Second Lieutenant EDWARD W. HART


Second Lieutenant EDWARD W. HART, was born at Madison, Conn., October 2d, 1844. He was educated at that town except that he spent a single year at the celebrated Williston Seminary, Easthampton, Mass. His home life in Madison was quiet and uneventful, as he was hardly free from school when he enlisted. Yet in the delightful home circle of which he was a member, his tender amiability and Christian principle made him, the only son, very dear to his parents and sisters; and the people of his town have most pleasant recollections of the brave yet gentle lad. Enlisting August 18th, 1862, in Company G, of the 14th, he was made a corporal and mustered into service as such. He followed the fortunes of the regiment through its long and weary marches, and the battles of Fredericksburg, Chancellorsville, Gettysburg, Bristoe, Auburn, and Mine Run. The only battle he missed was Antietam, he having been left on a sick bed at Fort Ethan Allen a week before. He was made sergeant February 4th, 1863, and November 5th of the same year commissioned second Lieutenant. When the regiment went into camp at Stevensburg, Virginia, he was taken ill, of diphtheria, and removed to the regimental hospital, where, after a short illness, his delicate constitution gave way to the disease, and he died Jan. 2d, 1864. His remains were removed to Madison, and buried there on the 11th of the same month. His fellow soldiers passed appropriate resolutions of respect to his memory, and brief memorials by comrades were published in the New Haven papers, and Brooklyn (N. Y.) Union, and Conn. War Record.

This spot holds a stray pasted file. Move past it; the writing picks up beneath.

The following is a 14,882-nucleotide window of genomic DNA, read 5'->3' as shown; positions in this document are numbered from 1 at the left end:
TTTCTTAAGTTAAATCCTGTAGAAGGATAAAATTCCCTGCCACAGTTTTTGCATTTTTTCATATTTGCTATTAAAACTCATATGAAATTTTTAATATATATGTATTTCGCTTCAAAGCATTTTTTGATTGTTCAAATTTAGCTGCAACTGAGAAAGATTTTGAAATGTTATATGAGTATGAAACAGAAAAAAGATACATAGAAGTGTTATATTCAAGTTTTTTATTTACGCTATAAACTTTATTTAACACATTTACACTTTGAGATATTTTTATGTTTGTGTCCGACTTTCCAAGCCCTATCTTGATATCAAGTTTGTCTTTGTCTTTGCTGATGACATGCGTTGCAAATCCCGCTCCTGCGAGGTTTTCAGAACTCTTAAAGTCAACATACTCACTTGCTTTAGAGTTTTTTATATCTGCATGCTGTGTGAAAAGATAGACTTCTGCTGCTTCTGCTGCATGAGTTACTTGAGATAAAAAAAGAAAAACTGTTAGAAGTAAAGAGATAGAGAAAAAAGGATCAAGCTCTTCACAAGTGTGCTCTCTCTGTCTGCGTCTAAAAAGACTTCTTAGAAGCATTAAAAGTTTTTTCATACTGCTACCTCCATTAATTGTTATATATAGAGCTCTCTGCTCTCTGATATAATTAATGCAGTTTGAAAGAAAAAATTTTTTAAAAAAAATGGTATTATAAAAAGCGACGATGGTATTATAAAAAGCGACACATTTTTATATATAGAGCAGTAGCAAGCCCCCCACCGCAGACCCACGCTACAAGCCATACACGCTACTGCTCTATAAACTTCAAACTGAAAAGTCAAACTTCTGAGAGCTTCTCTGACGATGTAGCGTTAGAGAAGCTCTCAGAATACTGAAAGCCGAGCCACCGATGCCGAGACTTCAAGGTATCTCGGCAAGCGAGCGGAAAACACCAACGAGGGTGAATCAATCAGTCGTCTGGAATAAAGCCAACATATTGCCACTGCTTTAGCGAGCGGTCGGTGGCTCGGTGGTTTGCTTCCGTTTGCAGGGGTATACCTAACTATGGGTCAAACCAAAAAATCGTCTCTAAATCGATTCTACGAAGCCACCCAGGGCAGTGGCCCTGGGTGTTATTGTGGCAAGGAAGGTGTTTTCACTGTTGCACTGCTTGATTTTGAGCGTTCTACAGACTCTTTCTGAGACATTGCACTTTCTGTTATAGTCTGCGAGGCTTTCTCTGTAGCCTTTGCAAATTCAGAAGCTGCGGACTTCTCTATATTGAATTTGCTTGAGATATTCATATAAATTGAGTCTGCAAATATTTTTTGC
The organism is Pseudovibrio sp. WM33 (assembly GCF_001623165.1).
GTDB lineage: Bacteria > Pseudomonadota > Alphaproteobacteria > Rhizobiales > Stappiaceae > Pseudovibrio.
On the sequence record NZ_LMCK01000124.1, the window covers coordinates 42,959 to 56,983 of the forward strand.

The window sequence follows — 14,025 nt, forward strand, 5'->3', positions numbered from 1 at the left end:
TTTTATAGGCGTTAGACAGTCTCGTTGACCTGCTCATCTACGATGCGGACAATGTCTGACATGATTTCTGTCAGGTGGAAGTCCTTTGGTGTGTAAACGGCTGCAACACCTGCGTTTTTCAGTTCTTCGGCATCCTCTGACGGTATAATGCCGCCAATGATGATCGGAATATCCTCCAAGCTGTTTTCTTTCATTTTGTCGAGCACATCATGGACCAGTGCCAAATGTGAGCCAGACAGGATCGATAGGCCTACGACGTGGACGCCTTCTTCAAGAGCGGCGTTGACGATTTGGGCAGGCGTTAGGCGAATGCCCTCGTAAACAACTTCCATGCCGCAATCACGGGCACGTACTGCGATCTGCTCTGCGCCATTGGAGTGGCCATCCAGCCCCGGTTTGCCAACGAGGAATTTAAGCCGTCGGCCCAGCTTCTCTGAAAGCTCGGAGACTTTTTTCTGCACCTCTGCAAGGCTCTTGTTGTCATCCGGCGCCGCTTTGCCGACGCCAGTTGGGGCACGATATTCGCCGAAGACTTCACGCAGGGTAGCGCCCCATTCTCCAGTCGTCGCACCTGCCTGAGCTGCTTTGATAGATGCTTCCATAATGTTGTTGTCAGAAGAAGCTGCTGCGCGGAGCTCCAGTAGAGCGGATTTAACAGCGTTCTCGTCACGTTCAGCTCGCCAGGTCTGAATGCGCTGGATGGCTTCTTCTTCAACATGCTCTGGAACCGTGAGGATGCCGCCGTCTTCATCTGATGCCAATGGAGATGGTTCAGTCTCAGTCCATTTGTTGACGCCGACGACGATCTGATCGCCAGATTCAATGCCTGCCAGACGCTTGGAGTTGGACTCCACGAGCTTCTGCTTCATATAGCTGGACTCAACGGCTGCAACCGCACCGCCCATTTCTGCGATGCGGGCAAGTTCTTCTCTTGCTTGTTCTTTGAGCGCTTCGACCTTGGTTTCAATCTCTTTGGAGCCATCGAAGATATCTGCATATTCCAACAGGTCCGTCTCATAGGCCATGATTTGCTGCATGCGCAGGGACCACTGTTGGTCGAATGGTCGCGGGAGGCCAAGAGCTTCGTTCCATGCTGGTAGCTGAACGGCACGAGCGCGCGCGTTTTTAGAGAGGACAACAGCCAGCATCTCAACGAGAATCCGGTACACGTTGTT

It was my fortune for some time to command the company to which Lieut. Hart was attached, and I can most cheerfully testify that he was ever brave, prompt, and faithful in his duties as an officer, a soldier, a gentleman, and a Christian. Incidents of his gallantry, of his tenderness for his men, of his loathing for meanness of any kind, rise up in my thoughts as I write, but his memory needs no pean from me to be dear to his comrades. I last saw him New Year’s day, 1864, when I found him in the bleak tent that was then our hospital. I said, “Well, Eddy, I hope you will be at home soon.” He replied, with a sad, sweet smile, “I do not think I shall ever be able to reach Connecticut.” I little dreamed that he was then so near the home for which he was so well prepared, and to which his spirit so soon fled. And so we drop a tear on the grave of

“The youngest, the noblest, the bravest of us all.”